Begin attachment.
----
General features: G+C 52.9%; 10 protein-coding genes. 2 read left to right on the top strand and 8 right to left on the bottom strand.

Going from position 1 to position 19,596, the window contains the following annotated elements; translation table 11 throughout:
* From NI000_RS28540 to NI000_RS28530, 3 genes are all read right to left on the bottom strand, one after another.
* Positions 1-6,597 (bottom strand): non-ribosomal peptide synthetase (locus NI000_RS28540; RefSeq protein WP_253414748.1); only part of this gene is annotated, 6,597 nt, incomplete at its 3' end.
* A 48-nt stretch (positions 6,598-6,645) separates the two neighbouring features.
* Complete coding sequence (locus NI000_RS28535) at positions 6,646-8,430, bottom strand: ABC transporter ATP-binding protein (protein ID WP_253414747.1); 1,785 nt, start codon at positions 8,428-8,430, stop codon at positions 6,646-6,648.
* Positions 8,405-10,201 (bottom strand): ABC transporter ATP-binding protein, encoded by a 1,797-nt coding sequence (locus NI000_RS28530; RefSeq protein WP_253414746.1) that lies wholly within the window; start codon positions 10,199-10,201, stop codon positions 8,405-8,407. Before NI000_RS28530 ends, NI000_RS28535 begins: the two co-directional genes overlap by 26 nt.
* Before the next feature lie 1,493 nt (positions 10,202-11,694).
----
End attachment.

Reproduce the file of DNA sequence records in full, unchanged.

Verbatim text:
General features: G+C 52.9%; 10 protein-coding genes. 2 read left to right on the top strand and 8 right to left on the bottom strand.

Going from position 1 to position 19,596, the window contains the following annotated elements; translation table 11 throughout:
* From NI000_RS28540 to NI000_RS28530, 3 genes are all read right to left on the bottom strand, one after another.
* Positions 1-6,597 (bottom strand): non-ribosomal peptide synthetase (locus NI000_RS28540; RefSeq protein WP_253414748.1); only part of this gene is annotated, 6,597 nt, incomplete at its 3' end.
* A 48-nt stretch (positions 6,598-6,645) separates the two neighbouring features.
* Complete coding sequence (locus NI000_RS28535) at positions 6,646-8,430, bottom strand: ABC transporter ATP-binding protein (protein ID WP_253414747.1); 1,785 nt, start codon at positions 8,428-8,430, stop codon at positions 6,646-6,648.
* Positions 8,405-10,201 (bottom strand): ABC transporter ATP-binding protein, encoded by a 1,797-nt coding sequence (locus NI000_RS28530; RefSeq protein WP_253414746.1) that lies wholly within the window; start codon positions 10,199-10,201, stop codon positions 8,405-8,407. Before NI000_RS28530 ends, NI000_RS28535 begins: the two co-directional genes overlap by 26 nt.
* Before the next feature lie 1,493 nt (positions 10,202-11,694).